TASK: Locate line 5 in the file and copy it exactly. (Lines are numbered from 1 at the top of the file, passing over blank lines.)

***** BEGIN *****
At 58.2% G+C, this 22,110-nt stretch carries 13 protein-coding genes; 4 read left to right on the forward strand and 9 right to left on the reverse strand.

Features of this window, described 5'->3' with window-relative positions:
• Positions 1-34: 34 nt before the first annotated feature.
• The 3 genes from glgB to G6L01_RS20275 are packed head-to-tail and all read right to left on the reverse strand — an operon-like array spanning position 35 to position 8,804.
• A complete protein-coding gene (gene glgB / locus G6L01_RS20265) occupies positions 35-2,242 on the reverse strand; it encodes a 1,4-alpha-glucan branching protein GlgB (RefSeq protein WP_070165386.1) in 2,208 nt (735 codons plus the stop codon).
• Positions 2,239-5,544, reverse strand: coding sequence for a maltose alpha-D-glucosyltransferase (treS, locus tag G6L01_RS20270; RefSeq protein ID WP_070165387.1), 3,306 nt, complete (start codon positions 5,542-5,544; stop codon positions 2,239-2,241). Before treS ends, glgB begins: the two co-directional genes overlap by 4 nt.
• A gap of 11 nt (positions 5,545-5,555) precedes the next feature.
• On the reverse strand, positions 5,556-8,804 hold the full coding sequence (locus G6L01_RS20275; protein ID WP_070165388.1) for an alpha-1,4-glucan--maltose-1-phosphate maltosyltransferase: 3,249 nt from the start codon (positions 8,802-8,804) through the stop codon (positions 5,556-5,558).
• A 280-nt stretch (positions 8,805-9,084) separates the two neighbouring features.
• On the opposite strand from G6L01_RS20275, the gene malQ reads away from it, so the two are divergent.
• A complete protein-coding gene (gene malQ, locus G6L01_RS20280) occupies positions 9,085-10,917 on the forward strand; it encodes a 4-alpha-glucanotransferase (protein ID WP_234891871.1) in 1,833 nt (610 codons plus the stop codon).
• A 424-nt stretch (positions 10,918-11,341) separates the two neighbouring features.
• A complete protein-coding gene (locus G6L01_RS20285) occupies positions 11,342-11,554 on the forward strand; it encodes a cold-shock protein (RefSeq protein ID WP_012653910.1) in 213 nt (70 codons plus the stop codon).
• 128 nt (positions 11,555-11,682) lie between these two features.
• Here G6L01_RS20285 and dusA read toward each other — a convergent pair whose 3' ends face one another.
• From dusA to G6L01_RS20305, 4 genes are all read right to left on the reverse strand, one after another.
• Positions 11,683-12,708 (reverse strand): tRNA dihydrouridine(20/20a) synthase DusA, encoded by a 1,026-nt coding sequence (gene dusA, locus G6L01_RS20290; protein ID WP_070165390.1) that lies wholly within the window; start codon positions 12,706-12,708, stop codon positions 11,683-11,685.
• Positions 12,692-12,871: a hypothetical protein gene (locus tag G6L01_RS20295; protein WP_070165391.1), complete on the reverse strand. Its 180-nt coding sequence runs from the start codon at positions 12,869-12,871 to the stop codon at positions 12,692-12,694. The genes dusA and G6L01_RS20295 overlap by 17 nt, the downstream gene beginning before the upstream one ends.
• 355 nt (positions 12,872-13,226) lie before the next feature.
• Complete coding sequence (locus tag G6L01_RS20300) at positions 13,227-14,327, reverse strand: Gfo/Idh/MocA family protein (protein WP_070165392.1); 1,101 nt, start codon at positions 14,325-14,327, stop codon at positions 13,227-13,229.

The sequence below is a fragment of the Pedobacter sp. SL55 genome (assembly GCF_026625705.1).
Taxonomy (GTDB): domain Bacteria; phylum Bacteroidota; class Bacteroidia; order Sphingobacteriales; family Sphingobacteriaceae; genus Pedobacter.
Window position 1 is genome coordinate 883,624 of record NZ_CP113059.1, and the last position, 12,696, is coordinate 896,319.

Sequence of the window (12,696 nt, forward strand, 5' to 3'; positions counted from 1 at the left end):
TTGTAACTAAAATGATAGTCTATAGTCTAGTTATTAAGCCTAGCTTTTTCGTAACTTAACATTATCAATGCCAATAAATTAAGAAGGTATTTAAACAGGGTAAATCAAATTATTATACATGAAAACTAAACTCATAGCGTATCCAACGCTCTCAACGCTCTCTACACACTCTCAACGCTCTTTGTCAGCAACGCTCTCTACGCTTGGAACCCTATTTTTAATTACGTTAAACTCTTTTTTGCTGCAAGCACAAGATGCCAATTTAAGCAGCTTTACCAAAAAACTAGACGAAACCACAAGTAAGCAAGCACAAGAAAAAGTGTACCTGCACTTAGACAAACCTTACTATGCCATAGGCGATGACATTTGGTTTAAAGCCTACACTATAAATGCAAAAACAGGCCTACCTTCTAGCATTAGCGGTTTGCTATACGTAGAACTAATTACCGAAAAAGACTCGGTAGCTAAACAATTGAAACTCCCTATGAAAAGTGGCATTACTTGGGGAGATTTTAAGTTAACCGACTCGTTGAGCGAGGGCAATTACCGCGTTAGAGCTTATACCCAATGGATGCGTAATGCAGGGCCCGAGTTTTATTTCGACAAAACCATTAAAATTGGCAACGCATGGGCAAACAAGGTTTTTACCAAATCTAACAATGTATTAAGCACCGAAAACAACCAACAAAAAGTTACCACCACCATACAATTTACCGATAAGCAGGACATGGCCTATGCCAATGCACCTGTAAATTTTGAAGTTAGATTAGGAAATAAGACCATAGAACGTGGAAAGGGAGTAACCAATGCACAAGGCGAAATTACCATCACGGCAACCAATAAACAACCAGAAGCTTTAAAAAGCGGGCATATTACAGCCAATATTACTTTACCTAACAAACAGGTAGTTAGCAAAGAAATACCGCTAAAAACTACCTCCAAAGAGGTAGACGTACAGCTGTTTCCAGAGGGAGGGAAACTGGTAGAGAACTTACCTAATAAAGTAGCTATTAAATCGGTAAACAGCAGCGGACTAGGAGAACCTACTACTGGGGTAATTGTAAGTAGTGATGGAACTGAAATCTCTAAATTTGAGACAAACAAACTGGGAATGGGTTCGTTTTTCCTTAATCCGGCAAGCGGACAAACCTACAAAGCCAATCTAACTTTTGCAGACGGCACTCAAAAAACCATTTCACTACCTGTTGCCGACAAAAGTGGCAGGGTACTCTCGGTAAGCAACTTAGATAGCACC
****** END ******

• A complete protein-coding gene (gene glgB / locus G6L01_RS20265) occupies positions 35-2,242 on the reverse strand; it encodes a 1,4-alpha-glucan branching protein GlgB (RefSeq protein WP_070165386.1) in 2,208 nt (735 codons plus the stop codon).